By Gaia Klotz

This past President’s Day, the Wayne State University Center for Peace and Conflict Studies and the Damon J. Keith Center for Civil Rights hosted an open panel entitled, Deconstructing “White Supremacy”? Nearly two weeks after racist graffiti appeared in the men’s bathroom on campus, panelists sought to unravel and discuss the roots of white supremacy and its prominence in current, political discussions.

The moderator for the event and Dispute Resolution Specialist with the Center for Peace and Conflict Studies, Barbara L. Jones, emphasized the necessity and difficulty of these open, community discussions centered around issues of race.

“When we talk about race, the discussions always break down,” Jones said. “It’s not about ‘white guilt’; it’s not about ‘white fragility’; it’s not about ‘white decline’; it’s about acknowledging that you do have these privileges and writing a different story with regards to your privileges.”

Event Panelists included several Wayne State University faculty members including: Dr. Frederic Pearson, Professor of Political Science and Director of the Center for Peace and Conflict Studies, Dr. Ron Brown, Associate Professor of Political Science, Dr. Howard Lupovitch, Associate Professor of History and Director of the Cohn-Haddow Center for Judaic Studies, Dr. Brad Roth, Professor of Political Science and Law, and Dr. Liette Gidlow, Associate Professor of History.

Each panelist was allocated ten minutes to deconstruct a different piece of white supremacy and the racialization of US politics. Dr. Pearson’s discussion focused on the divisive power of narratives throughout US history, Dr. Brown examined the institutional mechanism of citizenship and religious activism, Dr. Lupovitch dissected the racialization of Jewish identity in the US, Dr. Roth presented on John Locke’s Second Treatise of Government and its links to institutionalized oppression, while Dr. Gidlow explored the many faces of white supremacy beyond the white hood.

“Not everyone wants to talk about race and it makes a lot of people uncomfortable,” said Wayne State University Political Science undergraduate student Ifrah Mahmood. “There are a lot of white people in the government who don’t want to acknowledge that we’re not living in a ‘post-racial society’ even though many people want to paint it like that. We are not living in a ‘post-racial’ society. I hope we never do.”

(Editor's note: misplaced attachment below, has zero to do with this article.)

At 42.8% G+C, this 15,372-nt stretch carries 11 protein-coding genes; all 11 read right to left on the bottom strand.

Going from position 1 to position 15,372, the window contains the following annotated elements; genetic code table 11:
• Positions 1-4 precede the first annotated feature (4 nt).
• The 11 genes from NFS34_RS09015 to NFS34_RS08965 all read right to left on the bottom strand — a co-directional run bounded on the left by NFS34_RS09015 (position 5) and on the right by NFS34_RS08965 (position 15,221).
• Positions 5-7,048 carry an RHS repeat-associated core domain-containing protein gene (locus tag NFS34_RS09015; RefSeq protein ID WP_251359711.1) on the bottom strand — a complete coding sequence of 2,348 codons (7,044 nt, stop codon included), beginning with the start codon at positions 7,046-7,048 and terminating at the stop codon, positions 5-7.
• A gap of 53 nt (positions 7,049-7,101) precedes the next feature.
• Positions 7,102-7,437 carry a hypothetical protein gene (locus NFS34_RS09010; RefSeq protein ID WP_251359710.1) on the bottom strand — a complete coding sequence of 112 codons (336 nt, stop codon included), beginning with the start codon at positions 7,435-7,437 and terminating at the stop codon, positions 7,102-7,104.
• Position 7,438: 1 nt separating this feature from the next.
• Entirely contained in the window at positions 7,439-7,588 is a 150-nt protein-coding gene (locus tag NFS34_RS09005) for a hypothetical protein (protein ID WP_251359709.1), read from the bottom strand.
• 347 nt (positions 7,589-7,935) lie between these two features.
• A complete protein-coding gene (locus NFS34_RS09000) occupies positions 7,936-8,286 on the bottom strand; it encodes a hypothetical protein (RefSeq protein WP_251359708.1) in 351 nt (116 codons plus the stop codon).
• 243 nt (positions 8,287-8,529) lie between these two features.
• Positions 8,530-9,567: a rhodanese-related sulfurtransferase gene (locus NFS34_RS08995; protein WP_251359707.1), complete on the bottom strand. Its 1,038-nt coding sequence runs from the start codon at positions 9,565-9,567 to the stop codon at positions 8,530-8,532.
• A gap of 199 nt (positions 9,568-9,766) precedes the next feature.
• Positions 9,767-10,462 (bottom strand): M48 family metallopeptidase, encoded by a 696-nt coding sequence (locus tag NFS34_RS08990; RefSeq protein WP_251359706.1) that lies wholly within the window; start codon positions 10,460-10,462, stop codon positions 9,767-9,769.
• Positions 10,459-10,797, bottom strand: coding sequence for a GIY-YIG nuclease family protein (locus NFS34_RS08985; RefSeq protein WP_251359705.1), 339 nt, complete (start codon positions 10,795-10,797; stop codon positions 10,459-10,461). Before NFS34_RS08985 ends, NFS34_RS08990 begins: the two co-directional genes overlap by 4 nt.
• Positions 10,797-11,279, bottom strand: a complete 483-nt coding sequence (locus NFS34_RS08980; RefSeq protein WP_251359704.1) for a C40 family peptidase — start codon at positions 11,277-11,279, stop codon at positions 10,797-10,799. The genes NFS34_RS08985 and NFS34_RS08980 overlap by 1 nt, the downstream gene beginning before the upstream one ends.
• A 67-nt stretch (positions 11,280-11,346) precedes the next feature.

“I think that it’s really important to talk about all of this in person,” said Wayne State University English and Peace and Conflict Studies undergraduate student Christiana Castillo. “Currently, people my age are going to the internet and having arguments over social media posts. When really, when you’re able to see each other, realize that we’re all human, and talk about issues in a mature, constructive way I think that we are far more likely to see positive change.”Forty-five community members, Wayne State students, faculty, and staff attended the event. Following a lively half an hour of questions and open discussion, Wayne State University Near Eastern Studies graduate student Rima Meroueh reflected on what brought her to the event from Northville with her son.

“After Trump was voted into office one of his first questions was: ‘Do I have to leave now?’” recalled Meroueh. “So, I think it’s so important for him to see that there are people who care and people who are working to change the way things are right now. It’s never too early to start being an activist.”

Wayne State University Adjuct Faculty member Richard Chakrin teaches Studies in Nonviolence with the Center for Peace and Conflict Studies and attended the event to support his friends, students, colleagues, and community.

“The way that we separate, demonize, and make ‘inferior’ and ‘superior’? I’d say we’ve been doing that ever since we stood up,” Chakrin mused. “It started as a survival technique to have this strong group identification. But now, it’s actually the threat. Unless you adapt and grow what seemed to save you in the past can actually destroy you in the future. We have to work together to cultivate love, not as affection, but as a radical commitment to unity.”

Moving forward, the Center for Peace and Conflict Studies hopes to cultivate a series of community discussions and dialogues between different communities in the Metro-Detroit region as a part of their “Beyond Fear and Hate” campaign.

“If anything has been shown by this campaign season that we’ve just had it’s that people are being played upon for their fears or are playing out their fears,” said Dr. Pearson. “It has been possible, somewhat, throughout some of our history to lessen some of this. But it takes a tremendous amount of focused effort – bringing people to each other’s neighborhoods, seeing each other as people, engaging in civil conversations – and I think that’s what we have to be after here.”